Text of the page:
How does methadone affect me?

Methadone has many side effects of which unsuspecting patients are unaware:

Methadone can cause sudden death

Recent medical studies have revealed that methadone addiction can cause sudden cardiac arrest. Prior to 2001, federal law did not allow methadone clinics to prescribe methadone doses higher than 100mg/day. Successful lobbying from methadone doctors and businessmen who own methadone clinics changed the law allowing methadone clinics to use their judgment and push methadone doses much higher.

Today many patients with methadone addiction are receiving hundreds of milligrams of “methadone treatment” per day from methadone clinics nationally. Over one third of methadone addicted patients who are prescribed high dose methadone develop QT prolongation on their EKG. This methadone side effect frequently causes a cardiac arrhythmia called “Torsade de Pointes”.

Some methadone patients suffer sudden death which is then automatically assumed to be the patients fault; a drug overdose! “After all they are just another drug addict.” Wrong!! Prejudice against patients with drug addiction has resulted in second class medical care, especially for patients with known methadone addiction. The severe cardiac toxicity is caused by higher methadone doses from methadone maintenance clinics and the recent surge of methadone prescriptions by pain doctors who are fearful of prescribing OxyContin.

Methadone decreases brain blood flow and electricity

Methadone markedly decreases cerebral (brain) blood flow and electricity. These large holes on the SPECT (functional brain scan) demonstrate areas of the methadone addicted patient’s brain that are less than 45% of normal electrical activity. As the brain’s electricity is decreased by the methadone, so is the brain’s overall function.

Because the decrease in cognitive function is gradual and develops over time, patients with methadone addiction do not realize they have lost their competitive edge regarding analytic thinking and I.Q.

Pituitary Suppression

The pituitary gland is the brain’s primary endocrine gland. Its responsibility is to release hormones that “turn on” other vital organs such as the thyroid, adrenal glands, ovaries and testicles.

Methadone treatment, particularly at high doses (above 80mg/day) causes severe depression of the brain’s hypothalamus and pituitary. Katz at Harvard and other doctors have studied and proven that methadone induced pituitary suppression causes methadone addicted patients to suffer from all of the following side effects:

   – Hypothyroidism

More common in females with methadone addiction than in men. Causes depression, chronic fatigue, fibromyalgia, memory loss, weight gain, cold intolerance, dry skin, elevated cholesterol, elevated triglycerides, and metabolic syndrome – which causes increased risk for heart attack and stroke.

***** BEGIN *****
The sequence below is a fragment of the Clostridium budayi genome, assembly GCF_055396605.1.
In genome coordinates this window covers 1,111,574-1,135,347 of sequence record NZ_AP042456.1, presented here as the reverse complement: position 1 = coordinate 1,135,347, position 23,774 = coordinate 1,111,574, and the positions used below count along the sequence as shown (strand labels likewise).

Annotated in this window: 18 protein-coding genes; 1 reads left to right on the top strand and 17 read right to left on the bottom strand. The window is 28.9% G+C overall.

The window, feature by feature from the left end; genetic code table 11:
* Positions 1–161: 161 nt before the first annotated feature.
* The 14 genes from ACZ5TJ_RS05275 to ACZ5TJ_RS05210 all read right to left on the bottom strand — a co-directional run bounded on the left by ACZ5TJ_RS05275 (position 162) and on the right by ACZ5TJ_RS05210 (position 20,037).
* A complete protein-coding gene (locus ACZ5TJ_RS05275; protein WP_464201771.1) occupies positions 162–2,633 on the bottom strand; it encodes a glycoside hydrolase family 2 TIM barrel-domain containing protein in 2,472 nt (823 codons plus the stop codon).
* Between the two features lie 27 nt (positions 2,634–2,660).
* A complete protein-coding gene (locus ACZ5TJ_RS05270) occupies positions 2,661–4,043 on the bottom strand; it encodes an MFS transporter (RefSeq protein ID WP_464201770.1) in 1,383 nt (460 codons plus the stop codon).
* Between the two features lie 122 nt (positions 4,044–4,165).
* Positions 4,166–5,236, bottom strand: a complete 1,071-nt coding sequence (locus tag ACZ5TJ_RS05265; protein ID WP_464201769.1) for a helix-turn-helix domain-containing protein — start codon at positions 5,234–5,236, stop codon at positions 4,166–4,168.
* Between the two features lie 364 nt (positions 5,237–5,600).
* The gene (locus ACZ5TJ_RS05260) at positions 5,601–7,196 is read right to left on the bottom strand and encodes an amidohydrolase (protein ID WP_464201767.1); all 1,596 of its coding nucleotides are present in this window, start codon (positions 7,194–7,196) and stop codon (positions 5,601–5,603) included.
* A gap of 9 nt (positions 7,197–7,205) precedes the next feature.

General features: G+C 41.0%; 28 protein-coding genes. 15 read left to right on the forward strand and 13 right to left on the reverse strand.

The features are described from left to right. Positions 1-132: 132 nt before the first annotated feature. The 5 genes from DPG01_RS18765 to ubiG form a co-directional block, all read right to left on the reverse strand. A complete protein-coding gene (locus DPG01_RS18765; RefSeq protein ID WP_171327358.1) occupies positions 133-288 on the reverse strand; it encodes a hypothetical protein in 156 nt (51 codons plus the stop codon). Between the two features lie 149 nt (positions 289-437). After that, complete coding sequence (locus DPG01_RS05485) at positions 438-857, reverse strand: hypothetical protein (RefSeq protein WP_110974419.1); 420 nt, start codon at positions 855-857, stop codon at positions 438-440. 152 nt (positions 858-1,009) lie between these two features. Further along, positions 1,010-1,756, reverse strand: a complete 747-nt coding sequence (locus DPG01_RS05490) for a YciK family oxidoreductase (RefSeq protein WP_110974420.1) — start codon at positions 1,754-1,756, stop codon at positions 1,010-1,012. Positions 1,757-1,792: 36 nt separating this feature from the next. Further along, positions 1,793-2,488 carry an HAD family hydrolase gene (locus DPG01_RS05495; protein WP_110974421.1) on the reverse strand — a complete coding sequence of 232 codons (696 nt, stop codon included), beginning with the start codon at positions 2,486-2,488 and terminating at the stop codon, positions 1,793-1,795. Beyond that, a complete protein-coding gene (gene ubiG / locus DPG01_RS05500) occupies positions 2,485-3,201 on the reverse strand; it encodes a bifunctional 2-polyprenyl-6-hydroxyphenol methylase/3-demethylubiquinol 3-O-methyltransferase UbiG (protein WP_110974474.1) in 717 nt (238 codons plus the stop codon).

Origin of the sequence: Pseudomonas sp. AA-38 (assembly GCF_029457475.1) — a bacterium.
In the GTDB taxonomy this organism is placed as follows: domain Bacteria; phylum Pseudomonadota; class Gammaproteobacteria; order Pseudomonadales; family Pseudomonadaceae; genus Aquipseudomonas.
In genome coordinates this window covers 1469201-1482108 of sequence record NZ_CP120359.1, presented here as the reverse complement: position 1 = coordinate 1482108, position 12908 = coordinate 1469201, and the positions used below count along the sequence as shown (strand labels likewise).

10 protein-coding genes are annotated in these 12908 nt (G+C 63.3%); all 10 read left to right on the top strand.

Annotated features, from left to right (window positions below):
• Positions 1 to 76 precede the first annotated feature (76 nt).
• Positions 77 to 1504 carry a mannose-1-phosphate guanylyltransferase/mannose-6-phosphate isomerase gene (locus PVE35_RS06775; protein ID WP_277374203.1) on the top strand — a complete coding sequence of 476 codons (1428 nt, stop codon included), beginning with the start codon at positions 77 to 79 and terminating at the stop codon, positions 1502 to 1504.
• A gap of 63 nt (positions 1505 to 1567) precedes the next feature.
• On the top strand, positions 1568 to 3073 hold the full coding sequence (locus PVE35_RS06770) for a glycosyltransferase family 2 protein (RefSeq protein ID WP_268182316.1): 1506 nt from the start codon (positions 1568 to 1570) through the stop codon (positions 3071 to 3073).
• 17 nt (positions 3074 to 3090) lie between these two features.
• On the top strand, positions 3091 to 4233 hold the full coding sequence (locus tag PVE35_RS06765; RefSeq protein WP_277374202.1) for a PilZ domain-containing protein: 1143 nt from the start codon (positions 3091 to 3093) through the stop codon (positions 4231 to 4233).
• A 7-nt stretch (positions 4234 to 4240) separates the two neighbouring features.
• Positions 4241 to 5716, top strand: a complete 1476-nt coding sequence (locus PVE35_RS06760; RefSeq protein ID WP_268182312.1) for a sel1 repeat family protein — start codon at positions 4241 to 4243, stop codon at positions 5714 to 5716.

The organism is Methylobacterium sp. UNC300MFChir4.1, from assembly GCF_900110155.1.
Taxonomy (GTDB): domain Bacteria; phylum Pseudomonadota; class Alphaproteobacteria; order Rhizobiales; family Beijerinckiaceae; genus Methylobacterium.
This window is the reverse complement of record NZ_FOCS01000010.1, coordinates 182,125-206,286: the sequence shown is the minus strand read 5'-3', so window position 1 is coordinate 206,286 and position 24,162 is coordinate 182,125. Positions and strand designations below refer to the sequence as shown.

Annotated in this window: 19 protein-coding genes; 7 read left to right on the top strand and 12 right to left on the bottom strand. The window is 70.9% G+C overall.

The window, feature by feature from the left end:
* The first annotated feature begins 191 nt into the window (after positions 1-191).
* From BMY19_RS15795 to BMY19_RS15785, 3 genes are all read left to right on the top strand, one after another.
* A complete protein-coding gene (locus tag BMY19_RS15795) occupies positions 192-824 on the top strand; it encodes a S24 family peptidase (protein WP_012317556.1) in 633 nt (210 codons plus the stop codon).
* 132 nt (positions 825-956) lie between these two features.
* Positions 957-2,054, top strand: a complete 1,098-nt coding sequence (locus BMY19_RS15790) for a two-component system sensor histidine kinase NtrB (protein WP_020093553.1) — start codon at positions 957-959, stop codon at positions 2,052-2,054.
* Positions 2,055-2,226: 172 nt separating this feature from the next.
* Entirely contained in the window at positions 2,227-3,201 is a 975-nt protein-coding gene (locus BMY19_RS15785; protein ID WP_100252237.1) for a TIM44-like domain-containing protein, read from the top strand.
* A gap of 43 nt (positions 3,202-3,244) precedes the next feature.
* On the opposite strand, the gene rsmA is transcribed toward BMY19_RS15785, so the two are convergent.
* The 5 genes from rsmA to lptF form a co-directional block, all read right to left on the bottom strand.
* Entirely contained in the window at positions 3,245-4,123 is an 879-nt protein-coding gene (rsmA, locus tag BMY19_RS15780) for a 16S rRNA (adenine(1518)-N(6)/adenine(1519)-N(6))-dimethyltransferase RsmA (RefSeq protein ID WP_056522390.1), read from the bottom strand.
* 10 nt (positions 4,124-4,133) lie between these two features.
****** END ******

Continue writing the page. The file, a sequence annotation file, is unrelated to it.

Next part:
– Estrogen Deficiency

Depression, insomnia, decreased pain tolerance, decreased memory, hot flashes, bladder pain, increased stroke/cardiac risk – which causes increased blood pressure, and increased clotting.

   – Progesterone Deficiency

Through three chemical reactions progesterone converts to a GABA-ergic chemical. GABA is the most relaxing chemical in the brain.

Decreased GABA levels cause the following:

Newfound anxiety disorder
Newfound insomnia disorder
Increased physical pain throughout body
Heavy menstrual bleeding
Painful menstrual bleeding
Increased migraine headache syndrome

   – Testosterone Deficiency


Bone density
Muscle mass (positive nitrogen balance)
T-cell (fighter cell) activity
Memory recall
Testosterone deficiency in men and women causes significant depression

An increase in testosterone from 300-600 (midrange) in men older than 50 decreases risk of heart attack and death by 40% (2007 Harvard University Study)

   – Adrenal Gland Suppression

Results in deficiency of all your “get up and go” chemicals:

Cortisol How does methadone affect me?

Are Methadone Clinics Drug Dealers?

Methadone Clinics

Are Methadone Clinics Glorified Drug Dealers?

Methadone Maintainence Therapy (MMT) began in the 1960’s, in the United States and remains controversial today. Long half life Methadone is used as a replacement for heroin and other opiate and opioid medications, in MMT, offered at methadone clinics. Many argue methadone clinics reduce crimes caused by heroin addicts and reduce the personal and societal cost of heroin and other opiate addictions. Others argue methadone clinics merely replace one addiction with another. Methadone is the most difficult opioid to detoxify from, due to the extremely long half life.